Interestingly, we observed a stronger association between TL and self-reported health status. Figure 1 shows the mean TL (adjusted for age, sex, race, and recruitment site) by self-reported health status at baseline. We observed that TL was significantly higher in individuals who reported “excellent” or “very good” health status compared with individuals who reported “fair” or “poor” health status (p < .02). There was a significant trend between the TL and self-reported health status (p for trend =.01). Moreover, TL was also significantly associated with YHL based on 8 years of cumulative information on self-reported health status. We observed that the mean YHL was increased with longer TL (β = 0.08 ± 0.04, p < .03), in both men and women.
In a large population-based cohort study of older individuals, we investigated the association between TL and survival, life span, YHL, and mortality due to specific underlying causes of death. We found that longer TL measured in peripheral white blood cells at baseline was associated with longer YHL across the entire sample of black and white men and women. Longer TL also was associated with reduced odds of death from infectious diseases at follow-up. We did not observe an association between TL and overall survival or life span.
Telomere shortening has been associated with many age-related diseases (18–21). In our study, there was a nonsignificantly increased risk of dying from infectious diseases in individuals with shorter TL. Cawthon and colleagues (9) reported a higher mortality rate from infectious diseases in individuals with shorter telomeres. Also a very recent experimental study (22) has demonstrated that repeated Salmonella infections cause telomere attrition in white blood cells.
There is conflicting evidence in the literature on the association between TL, survival, and life span. Some studies have reported a positive association between TL and survival in elderly people (23), demented individuals (24), and twins (8). On the other hand, some studies reported no apparent relationship between TL and survival in elderly people (12) or centenarians (13). Our study in elderly people concurs with reports of no association between TL and survival. A number of reasons may account for these seemingly inconsistent reports in the literature. One possible explanation is the difference in methods of TL measurement across these various studies. We measured TL by Q-PCR method. This method does not measure the subtelomeric segment (estimated to range from 2,500 to 6,000 bp) contrary to the Southern blot method used by earlier studies. Both methods correlate well with each other (r = 0.7) (14), but the Q-PCR method appears to have a larger coefficient of variation (5.8%) (14) than the Southern blot method (0.9%–12%) (23,25,26), which may reduce power to detect small effects of TL. Also, this study and several other studies showing no association between TL and survival have been carried out in older populations. It is possible that the effect of TL on survival varies by age. There are other possible explanations for the lack of association between TL and survival. First, despite a relatively large sample size, we still did not have sufficient power to detect a small HR (e.g., 1.1) in our analyses of survival. Second, the relative old age range in our study population may be more likely to be affected by survival bias. Individuals with aging-related disorders or those who would have died prior to reaching age 70 would be selected out in an elderly population such as ours, leaving the “survivors” with relatively longer telomeres and a narrower range in TL. The third possible explanation is biologic. Cellular senescence may contribute to organismal aging by altering patterns of gene expression in aged cells (27,28). Therefore, the informativeness of TL measured at an older age may be more limited compared with TL measured at a younger age.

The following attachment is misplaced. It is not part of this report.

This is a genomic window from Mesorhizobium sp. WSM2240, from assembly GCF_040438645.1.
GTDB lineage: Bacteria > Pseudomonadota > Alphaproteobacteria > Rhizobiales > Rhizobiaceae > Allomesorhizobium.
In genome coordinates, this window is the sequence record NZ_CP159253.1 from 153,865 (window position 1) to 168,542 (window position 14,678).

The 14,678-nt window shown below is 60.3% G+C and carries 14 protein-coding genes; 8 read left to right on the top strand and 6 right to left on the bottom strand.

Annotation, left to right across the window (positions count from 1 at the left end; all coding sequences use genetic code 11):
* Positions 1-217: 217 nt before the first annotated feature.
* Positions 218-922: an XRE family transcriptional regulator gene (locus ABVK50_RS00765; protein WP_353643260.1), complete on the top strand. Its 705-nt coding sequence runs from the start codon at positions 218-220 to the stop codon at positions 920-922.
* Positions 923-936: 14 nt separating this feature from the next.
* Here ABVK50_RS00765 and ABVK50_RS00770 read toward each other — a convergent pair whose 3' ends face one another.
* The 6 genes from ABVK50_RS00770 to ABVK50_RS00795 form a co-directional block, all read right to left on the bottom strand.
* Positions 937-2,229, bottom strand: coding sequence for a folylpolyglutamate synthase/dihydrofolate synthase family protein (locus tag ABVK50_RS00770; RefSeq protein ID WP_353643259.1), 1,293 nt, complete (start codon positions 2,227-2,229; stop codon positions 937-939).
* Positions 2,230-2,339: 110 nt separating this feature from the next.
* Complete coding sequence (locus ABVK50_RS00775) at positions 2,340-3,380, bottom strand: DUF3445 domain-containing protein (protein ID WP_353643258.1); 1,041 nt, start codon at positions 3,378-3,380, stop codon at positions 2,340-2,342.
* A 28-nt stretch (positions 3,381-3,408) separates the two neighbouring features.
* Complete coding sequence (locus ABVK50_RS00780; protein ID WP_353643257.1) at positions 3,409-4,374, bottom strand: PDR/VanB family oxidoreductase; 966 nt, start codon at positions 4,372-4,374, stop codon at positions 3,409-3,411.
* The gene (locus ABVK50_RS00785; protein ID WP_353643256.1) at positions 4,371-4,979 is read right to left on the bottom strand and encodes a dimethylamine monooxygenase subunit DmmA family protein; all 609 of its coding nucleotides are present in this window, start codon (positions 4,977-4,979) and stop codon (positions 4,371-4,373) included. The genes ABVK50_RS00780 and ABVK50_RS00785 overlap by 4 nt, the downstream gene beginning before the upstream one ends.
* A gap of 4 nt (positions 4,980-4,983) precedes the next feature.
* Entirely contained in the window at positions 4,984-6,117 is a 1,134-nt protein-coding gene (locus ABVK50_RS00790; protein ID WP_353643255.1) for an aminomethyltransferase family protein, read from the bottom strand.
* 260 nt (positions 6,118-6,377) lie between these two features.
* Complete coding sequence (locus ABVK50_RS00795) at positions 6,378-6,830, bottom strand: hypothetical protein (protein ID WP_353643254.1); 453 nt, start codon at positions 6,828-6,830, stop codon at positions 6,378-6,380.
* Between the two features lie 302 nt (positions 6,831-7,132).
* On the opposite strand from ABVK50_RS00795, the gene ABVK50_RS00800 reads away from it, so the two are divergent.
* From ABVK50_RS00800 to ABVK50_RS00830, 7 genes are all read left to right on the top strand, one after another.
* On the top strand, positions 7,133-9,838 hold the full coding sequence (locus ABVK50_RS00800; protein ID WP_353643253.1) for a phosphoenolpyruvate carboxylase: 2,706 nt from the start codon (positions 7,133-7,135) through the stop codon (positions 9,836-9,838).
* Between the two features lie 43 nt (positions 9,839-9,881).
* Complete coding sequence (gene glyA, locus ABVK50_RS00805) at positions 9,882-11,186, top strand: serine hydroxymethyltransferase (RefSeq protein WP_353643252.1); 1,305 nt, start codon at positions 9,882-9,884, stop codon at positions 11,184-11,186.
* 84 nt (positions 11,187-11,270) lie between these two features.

To the best of our knowledge, our study is the first to examine and report an association between TL and YHL. We found that longer TL was significantly associated with an increase in the number of YHL, after adjusting the effects of sex and race. Such an observation may suggest that TL measured in white blood cells is indicative of the degree of overall well-being in older individuals. Indeed, a recent study comparing 19 healthy centenarians versus 19 unhealthy centenarians has shown that longer TL was associated with better health (29). This study although limited in sample size also used the Q-PCR method, and their findings are similar to ours. In fact, even with a less sensitive method, our study in a very large sample is sufficiently powered. Our results confirm this previous report and further show a trend in mean TL by self-reported health status.
Because this study was carried out in a biracial population of blacks and whites, the findings are potentially applicable to multiple other populations. Another strength is the population-based design, with complete follow-up on most individuals and information on specific causes of death. There are a few limitations to the current study. For many causes of death, the sample size was low and the power to detect an association was very limited.
In conclusion, we did not find any evidence of association between TL and overall survival or between TL and specific causes of death. We also report for the first time that longer TL is associated with self-reported health status and greater YHL. Findings suggest that TL, although not a strong biomarker of survival in older individuals, may be an informative biomarker of healthy aging.
This study was supported in part by the Intramural Research Program of the National Institutes of Health (NIH), National Institute on Aging, and NIH contracts (N01-AG-6-2101, N01-AG-6-2103, and N01-AG-6-2106) and grants (K01 AG22782 and R01 AG023692 to W.C.H. and U19 AG023122 to R.M.C.).